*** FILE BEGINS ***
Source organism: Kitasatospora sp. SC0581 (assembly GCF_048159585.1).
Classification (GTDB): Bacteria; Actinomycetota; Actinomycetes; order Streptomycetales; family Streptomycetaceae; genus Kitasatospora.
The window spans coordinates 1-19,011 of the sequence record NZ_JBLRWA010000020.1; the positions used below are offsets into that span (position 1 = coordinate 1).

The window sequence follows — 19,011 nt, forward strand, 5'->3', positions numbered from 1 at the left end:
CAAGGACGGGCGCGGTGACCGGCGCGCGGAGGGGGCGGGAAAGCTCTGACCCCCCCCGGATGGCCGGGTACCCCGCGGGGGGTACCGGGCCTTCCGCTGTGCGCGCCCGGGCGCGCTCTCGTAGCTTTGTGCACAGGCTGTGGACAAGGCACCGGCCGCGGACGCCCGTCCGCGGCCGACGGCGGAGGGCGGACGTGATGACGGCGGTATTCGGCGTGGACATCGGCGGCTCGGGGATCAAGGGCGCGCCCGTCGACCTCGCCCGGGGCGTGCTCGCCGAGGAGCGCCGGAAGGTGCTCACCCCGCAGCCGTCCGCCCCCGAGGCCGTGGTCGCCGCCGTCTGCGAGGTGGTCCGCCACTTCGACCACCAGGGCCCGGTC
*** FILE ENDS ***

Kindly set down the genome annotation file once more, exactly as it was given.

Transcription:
Source organism: Kitasatospora sp. SC0581 (assembly GCF_048159585.1).
Classification (GTDB): Bacteria; Actinomycetota; Actinomycetes; order Streptomycetales; family Streptomycetaceae; genus Kitasatospora.
The window spans coordinates 1-19,011 of the sequence record NZ_JBLRWA010000020.1; the positions used below are offsets into that span (position 1 = coordinate 1).

The window sequence follows — 19,011 nt, forward strand, 5'->3', positions numbered from 1 at the left end:
CAAGGACGGGCGCGGTGACCGGCGCGCGGAGGGGGCGGGAAAGCTCTGACCCCCCCCGGATGGCCGGGTACCCCGCGGGGGGTACCGGGCCTTCCGCTGTGCGCGCCCGGGCGCGCTCTCGTAGCTTTGTGCACAGGCTGTGGACAAGGCACCGGCCGCGGACGCCCGTCCGCGGCCGACGGCGGAGGGCGGACGTGATGACGGCGGTATTCGGCGTGGACATCGGCGGCTCGGGGATCAAGGGCGCGCCCGTCGACCTCGCCCGGGGCGTGCTCGCCGAGGAGCGCCGGAAGGTGCTCACCCCGCAGCCGTCCGCCCCCGAGGCCGTGGTCGCCGCCGTCTGCGAGGTGGTCCGCCACTTCGACCACCAGGGCCCGGTC